The documentation of the_NPMPARMLISTADDR system built-in in the IBM i Information Center described this system built-in as follows:

The address of the New Program Model parameter list received by the current invocation is returned. ... Arguments is a variable length field (at offset hex 20) used to pass argument values to the current invocation.

 

Can we use the _NPMPARMLISTADDR system built-in in the main procedure of an ILE CL program to retrieve the number of parameters passed? The following is a tiny CL program, parm05.clle, that displays the first 96 bytes of the arguments field in the parameter area returned by _NPMPARMLISTADDR.

 

PGM       PARM(&A &B &C)

DCL       VAR(&A) TYPE(*CHAR) LEN(1)

DCL       VAR(&B) TYPE(*CHAR) LEN(1)

DCL       VAR(&C) TYPE(*CHAR) LEN(1)

DCL       VAR(&PRMARA@) TYPE(*PTR)

DCL       VAR(&CNT) TYPE(*INT) LEN(4) VALUE(0)

DCL       VAR(&PRMCNT) TYPE(*CHAR) STG(*DEFINED) +

           LEN(4) DEFVAR(&CNT)

DCL       VAR(&ARG@) TYPE(*PTR)

DCL       VAR(&PRMARA) TYPE(*CHAR) STG(*BASED) +

           LEN(128) BASPTR(&PRMARA@)

DCL       VAR(&ARG) TYPE(*CHAR) STG(*BASED) LEN(16) +

            ASPTR(&ARG@)

CALLPRC   PRC('_NPMPARMLISTADDR') RTNVAL(&PRMARA@)

CHGVAR     VAR(&ARG@) VALUE(%ADDR(&PRMARA))

CHGVAR     VAR(%OFS(&ARG@)) VALUE(%OFS(&PRMARA@) + 32)

DOWHILE   COND(%OFS(&ARG@) *LT (%OFS(&PRMARA@) + 128))

  SNDPGMMSG MSGID(ART0102) MSGF(ARTMSG) MSGDTA(&ARG)

CHGVAR     VAR(%OFS(&ARG@)) VALUE(%OFS(&ARG@) + 16)

ENDDO

SNDPGMMSG MSGID(ART0101) MSGF(ARTMSG) MSGDTA(&PRMCNT)

ENDPGM

 

Note that the program-defined parameter list of PARM05 takes three parameters. Note also that the &CNT and &PRMCNT variables and the SNDPGMMSG MSGID(ART0101) MSGF(ARTMSG) MSGDTA(&PRMCNT) command are for the experiment at the end of this article.

 

Prepare a message file that is needed by PARM05 like this:

 

CRTMSGF MSGF(ARTMSG)

ADDMSGD MSGID(ART0101) MSGF(ARTMSG) MSG('Totally &1 parameters passed.') FMT((*UBIN 4))

ADDMSGD MSGID(ART0102) MSGF(ARTMSG) MSG('&1') FMT((*HEX 16))

 

Call program PARM05 with three parameters. The content of the arguments field returned by _NPMPARMLISTADDR might look like the following:

 

4 > call parm05 (a b c)                  

   X'8000000000000000FC19EC7E44001646'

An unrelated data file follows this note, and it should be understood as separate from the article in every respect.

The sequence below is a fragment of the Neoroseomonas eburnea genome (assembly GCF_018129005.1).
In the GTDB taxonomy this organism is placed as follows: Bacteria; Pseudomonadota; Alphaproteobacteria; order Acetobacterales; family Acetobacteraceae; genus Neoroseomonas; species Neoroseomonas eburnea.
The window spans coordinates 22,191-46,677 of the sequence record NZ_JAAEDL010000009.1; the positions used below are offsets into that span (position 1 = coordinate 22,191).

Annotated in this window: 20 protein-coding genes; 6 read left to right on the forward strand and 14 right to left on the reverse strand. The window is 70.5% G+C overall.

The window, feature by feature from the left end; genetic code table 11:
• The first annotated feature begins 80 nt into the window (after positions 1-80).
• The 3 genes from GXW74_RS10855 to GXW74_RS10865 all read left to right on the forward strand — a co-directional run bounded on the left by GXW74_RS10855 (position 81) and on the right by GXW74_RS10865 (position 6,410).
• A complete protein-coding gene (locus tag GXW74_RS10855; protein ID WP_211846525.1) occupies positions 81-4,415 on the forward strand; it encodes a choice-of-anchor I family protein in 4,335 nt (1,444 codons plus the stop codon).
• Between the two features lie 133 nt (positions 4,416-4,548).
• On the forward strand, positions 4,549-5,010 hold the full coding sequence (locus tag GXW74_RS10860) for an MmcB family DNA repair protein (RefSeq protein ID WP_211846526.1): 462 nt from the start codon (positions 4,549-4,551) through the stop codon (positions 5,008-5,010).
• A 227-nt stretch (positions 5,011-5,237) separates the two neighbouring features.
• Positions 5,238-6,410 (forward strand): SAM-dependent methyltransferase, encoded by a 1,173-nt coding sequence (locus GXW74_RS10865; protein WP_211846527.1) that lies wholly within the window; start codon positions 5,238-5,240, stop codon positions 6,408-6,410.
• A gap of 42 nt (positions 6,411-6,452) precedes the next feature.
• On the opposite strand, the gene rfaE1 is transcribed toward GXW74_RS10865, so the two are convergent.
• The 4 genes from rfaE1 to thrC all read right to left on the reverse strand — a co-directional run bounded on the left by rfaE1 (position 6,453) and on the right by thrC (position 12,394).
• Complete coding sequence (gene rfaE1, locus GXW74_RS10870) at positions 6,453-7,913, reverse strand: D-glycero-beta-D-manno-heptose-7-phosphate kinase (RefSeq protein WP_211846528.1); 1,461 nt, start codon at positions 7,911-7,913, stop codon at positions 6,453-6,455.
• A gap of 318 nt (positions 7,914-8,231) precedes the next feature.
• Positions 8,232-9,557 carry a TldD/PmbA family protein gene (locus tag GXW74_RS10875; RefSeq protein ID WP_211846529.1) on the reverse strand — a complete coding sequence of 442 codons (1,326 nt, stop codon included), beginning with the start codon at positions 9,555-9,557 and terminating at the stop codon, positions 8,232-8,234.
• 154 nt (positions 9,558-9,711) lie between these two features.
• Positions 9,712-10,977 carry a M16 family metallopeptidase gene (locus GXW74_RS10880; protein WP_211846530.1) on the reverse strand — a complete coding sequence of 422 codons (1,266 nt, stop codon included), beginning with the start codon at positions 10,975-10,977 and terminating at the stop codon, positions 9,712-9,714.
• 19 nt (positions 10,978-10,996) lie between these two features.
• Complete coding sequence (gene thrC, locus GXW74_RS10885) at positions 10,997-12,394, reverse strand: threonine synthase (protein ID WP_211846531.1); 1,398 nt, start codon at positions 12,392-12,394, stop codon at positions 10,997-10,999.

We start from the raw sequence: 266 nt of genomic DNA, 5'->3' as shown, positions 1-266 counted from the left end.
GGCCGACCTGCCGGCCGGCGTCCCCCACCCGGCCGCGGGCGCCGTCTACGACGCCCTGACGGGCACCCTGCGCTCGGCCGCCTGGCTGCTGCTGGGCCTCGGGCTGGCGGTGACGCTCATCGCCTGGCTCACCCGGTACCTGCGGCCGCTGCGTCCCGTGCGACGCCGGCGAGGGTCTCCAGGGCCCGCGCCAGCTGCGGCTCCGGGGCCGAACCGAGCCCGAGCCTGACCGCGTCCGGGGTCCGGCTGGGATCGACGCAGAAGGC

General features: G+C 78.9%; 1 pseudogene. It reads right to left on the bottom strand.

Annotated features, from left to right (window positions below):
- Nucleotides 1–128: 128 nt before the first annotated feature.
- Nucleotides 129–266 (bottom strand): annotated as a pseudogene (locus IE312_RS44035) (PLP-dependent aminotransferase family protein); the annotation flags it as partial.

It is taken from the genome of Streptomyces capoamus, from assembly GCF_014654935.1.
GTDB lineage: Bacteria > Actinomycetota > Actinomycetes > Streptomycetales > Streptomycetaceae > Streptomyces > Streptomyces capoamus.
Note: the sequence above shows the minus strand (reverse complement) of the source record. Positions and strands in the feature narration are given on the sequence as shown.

X'8000000000000000FC19EC7E44001667'

   X'8000000000000000FC19EC7E44001688'

   X'00000000000000000000000000000000'

   X'0100000000000060151081087FFF8020'

   X'0000000000000224000000000F000000'

 

The content of the arguments field contains three space pointers addressing the parameters passed to PARM05. It shows that _NPMPARMLISTADDR is able to return all the program-defined parameters.

 

Call program PARM05 again with five parameters. The content of the arguments field might look like the following:

 

4 > call parm05 (a b c d e)

   X'8000000000000000FC19EC7E44001646'

   X'8000000000000000FC19EC7E44001667'

   X'8000000000000000FC19EC7E44001688'

   X'00000000000000000000000000000000'

   X'0100000000000060151081087FFF8020'

   X'0000000000000224000000000F000000'

 

The fourth and fifth parameters passed to PARM05 are not returned by _NPMPARMLISTADDR. Does this mean that the _NPMPARMLISTADDR system built-in cannot be used to retrieve the parameters passed to the main procedure of an ILE CL program? Or the main procedure (user procedure) of an ILE CL program does not receive the full parameter list passed by the calling program? This question will be answered later in this article by investigating the actual PEP of an ILE CL program, _CL_PEP.

 

Finally, call program PARM05 with two parameters. The content of the arguments field might look like the following:

 

4 > call parm05 (a b)

     X'8000000000000000FC19EC7E44001646'

     X'8000000000000000FC19EC7E44001667'

     X'00000000000000000000000000000000'

     X'00000000000000000000000000000000'

     X'0100000000000060151081087FFF8020'

     X'0000000000000224000000000F000000'

 

The content of the arguments field contains two space pointers addressing the parameters passed to PARM05, followed by 16-byte hex 00. The following information is supplied in the Passing parameters section of the CL Programming book, which is available in the IBM i Information Center: